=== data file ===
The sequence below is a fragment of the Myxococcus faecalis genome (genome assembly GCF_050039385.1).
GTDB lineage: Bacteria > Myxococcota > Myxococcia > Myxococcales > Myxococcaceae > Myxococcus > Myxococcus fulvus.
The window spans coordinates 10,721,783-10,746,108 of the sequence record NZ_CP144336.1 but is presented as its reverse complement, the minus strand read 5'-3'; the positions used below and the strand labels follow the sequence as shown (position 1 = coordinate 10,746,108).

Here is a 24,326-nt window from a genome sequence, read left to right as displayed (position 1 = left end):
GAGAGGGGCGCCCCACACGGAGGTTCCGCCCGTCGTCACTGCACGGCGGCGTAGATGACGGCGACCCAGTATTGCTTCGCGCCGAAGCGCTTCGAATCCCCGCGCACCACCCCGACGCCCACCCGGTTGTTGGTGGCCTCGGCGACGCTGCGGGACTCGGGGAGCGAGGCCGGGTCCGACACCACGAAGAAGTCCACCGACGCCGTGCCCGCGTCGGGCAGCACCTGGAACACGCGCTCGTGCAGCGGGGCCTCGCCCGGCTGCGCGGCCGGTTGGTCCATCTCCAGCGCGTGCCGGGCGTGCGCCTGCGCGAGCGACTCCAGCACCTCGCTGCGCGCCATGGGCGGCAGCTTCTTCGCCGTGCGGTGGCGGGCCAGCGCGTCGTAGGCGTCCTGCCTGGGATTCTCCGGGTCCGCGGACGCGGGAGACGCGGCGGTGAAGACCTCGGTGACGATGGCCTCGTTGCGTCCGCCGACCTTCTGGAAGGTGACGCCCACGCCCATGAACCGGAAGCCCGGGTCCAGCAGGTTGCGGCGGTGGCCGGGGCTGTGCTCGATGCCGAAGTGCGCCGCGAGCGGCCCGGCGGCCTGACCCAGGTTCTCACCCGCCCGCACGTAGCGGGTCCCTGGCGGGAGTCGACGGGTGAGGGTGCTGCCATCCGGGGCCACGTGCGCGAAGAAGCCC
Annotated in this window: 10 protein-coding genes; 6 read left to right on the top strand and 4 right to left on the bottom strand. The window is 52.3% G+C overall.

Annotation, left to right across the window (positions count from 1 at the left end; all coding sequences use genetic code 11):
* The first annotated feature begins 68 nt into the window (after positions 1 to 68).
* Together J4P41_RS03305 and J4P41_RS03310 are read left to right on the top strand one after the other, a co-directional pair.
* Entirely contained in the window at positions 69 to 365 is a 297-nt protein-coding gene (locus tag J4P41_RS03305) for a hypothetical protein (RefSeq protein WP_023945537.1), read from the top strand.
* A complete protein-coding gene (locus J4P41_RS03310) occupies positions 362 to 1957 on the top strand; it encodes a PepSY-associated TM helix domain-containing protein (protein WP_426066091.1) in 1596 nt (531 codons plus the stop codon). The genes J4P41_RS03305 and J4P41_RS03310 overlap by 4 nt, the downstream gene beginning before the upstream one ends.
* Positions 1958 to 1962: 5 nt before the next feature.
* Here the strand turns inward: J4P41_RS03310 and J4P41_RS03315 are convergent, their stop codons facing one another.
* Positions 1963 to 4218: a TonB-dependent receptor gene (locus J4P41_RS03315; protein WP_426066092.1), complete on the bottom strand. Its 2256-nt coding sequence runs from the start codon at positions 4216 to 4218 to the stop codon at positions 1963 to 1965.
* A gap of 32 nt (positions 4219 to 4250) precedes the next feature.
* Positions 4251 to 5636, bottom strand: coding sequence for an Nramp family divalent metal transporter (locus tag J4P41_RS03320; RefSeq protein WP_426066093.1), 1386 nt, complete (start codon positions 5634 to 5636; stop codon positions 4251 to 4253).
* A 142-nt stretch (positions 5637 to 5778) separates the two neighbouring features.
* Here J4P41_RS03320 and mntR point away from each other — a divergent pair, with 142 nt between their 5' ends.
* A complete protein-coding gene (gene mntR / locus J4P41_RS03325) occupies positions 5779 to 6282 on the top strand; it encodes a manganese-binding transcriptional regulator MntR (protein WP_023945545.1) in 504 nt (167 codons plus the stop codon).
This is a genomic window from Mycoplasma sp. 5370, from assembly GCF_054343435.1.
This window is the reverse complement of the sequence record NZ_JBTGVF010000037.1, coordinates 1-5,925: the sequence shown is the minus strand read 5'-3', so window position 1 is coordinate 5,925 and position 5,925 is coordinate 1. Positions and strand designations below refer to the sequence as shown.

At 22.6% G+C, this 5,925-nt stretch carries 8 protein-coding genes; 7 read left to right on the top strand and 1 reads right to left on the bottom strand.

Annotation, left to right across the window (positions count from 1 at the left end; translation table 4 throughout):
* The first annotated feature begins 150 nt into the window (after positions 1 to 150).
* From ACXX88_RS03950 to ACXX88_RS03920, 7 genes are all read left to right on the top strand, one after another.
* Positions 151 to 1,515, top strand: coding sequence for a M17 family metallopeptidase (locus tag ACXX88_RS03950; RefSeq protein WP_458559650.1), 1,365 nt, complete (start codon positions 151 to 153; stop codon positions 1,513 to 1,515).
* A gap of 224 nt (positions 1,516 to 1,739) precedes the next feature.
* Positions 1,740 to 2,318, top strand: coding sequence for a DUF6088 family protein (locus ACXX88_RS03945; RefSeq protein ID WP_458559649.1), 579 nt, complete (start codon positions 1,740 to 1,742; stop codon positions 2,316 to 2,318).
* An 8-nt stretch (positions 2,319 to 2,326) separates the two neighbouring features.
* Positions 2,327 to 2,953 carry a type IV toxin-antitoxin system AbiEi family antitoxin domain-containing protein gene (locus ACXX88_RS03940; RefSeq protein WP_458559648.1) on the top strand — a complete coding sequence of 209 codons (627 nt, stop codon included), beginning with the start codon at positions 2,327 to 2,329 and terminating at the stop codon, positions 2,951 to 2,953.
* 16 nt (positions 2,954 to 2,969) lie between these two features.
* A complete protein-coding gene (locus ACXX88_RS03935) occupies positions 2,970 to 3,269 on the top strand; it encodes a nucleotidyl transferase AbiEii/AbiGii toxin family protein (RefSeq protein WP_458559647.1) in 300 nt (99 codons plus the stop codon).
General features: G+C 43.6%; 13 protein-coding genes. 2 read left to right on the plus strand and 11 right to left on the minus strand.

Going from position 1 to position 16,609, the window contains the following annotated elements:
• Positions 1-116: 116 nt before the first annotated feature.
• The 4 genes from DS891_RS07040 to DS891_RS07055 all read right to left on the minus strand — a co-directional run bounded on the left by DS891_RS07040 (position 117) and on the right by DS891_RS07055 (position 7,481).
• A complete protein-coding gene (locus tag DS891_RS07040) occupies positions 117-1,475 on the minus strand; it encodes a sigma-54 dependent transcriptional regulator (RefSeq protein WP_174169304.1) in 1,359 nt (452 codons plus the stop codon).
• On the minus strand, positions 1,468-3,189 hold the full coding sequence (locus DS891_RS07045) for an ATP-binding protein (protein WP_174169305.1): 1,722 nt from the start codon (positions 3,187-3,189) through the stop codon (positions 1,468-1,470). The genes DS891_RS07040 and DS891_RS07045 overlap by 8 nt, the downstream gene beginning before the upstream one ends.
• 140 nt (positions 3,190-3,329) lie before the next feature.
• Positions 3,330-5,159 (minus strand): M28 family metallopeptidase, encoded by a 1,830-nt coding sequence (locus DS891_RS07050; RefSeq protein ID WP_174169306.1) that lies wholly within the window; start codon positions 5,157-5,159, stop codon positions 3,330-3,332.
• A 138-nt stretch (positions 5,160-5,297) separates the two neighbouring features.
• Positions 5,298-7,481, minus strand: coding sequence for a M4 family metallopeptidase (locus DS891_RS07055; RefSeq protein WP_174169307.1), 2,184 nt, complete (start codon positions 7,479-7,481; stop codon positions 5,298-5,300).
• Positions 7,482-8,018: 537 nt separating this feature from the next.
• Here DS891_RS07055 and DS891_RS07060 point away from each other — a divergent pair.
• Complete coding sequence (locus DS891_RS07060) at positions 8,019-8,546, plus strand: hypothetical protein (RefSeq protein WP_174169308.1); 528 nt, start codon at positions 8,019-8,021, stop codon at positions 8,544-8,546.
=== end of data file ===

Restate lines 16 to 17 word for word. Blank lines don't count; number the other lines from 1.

* Positions 4251 to 5636, bottom strand: coding sequence for an Nramp family divalent metal transporter (locus tag J4P41_RS03320; RefSeq protein WP_426066093.1), 1386 nt, complete (start codon positions 5634 to 5636; stop codon positions 4251 to 4253).
* A 142-nt stretch (positions 5637 to 5778) separates the two neighbouring features.